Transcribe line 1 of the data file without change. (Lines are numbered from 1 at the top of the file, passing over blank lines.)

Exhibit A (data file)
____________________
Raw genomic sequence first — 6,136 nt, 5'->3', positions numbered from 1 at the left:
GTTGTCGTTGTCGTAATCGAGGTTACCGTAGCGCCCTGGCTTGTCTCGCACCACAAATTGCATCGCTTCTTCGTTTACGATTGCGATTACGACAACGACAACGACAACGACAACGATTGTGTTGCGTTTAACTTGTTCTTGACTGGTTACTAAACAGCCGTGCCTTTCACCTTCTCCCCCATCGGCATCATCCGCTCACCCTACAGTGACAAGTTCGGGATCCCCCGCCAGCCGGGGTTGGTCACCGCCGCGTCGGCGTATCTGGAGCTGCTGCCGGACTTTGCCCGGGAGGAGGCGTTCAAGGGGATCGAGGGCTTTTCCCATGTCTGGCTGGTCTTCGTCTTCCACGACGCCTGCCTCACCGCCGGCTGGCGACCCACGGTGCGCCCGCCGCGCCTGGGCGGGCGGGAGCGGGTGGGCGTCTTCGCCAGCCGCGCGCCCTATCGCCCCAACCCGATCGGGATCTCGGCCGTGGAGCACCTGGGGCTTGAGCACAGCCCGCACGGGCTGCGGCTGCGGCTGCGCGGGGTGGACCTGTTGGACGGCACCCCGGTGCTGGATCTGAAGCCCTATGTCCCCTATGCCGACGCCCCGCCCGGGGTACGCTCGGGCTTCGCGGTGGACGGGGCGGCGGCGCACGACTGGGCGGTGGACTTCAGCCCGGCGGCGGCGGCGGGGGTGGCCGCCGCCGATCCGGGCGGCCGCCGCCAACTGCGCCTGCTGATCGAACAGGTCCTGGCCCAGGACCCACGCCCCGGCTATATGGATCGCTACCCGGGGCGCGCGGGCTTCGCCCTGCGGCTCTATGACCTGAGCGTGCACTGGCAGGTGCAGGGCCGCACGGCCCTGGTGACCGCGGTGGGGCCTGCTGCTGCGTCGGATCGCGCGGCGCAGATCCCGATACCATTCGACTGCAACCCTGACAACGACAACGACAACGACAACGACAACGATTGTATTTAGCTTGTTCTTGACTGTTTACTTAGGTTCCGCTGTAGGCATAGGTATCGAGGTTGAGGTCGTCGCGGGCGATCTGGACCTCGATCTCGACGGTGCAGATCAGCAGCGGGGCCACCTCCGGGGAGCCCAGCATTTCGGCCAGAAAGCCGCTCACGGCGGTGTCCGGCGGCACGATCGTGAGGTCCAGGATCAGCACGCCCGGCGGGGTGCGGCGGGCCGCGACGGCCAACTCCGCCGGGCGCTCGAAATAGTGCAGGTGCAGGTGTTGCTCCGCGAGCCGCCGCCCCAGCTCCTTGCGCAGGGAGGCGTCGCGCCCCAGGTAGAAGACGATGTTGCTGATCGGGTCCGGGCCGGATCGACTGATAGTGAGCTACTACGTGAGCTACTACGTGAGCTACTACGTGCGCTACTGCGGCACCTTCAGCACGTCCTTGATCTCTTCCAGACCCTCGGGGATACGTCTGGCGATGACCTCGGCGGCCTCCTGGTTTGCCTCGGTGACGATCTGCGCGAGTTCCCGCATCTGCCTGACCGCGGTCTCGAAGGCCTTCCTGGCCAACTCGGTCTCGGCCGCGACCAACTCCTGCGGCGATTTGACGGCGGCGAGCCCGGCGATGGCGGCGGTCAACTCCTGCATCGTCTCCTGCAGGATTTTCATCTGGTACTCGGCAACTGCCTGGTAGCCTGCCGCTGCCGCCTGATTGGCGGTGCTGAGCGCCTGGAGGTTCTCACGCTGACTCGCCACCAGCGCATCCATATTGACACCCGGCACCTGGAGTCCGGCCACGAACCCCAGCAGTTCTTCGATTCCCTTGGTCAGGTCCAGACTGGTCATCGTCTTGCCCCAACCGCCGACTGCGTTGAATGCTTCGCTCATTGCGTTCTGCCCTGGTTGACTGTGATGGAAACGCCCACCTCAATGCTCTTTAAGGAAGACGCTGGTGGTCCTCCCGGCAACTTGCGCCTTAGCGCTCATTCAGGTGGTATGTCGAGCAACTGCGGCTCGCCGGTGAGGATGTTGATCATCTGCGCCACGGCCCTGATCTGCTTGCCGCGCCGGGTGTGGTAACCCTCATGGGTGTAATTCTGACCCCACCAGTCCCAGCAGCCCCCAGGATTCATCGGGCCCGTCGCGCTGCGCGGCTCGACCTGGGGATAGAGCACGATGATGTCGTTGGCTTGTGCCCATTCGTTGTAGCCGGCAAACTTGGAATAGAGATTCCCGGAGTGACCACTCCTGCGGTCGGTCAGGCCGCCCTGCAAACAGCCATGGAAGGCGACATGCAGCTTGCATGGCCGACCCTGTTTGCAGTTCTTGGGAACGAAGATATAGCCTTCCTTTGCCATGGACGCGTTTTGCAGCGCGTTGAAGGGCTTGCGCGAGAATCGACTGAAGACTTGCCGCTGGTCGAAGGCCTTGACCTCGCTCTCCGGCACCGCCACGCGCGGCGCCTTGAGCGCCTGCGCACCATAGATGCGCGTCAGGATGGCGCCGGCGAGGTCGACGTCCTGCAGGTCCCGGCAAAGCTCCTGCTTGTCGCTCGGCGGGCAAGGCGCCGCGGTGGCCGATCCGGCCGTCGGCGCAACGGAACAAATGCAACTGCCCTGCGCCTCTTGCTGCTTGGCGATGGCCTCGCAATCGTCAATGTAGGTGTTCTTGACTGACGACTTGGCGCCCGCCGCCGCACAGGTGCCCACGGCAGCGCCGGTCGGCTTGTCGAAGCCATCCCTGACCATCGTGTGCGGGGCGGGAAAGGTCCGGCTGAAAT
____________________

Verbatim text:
Raw genomic sequence first — 6,136 nt, 5'->3', positions numbered from 1 at the left: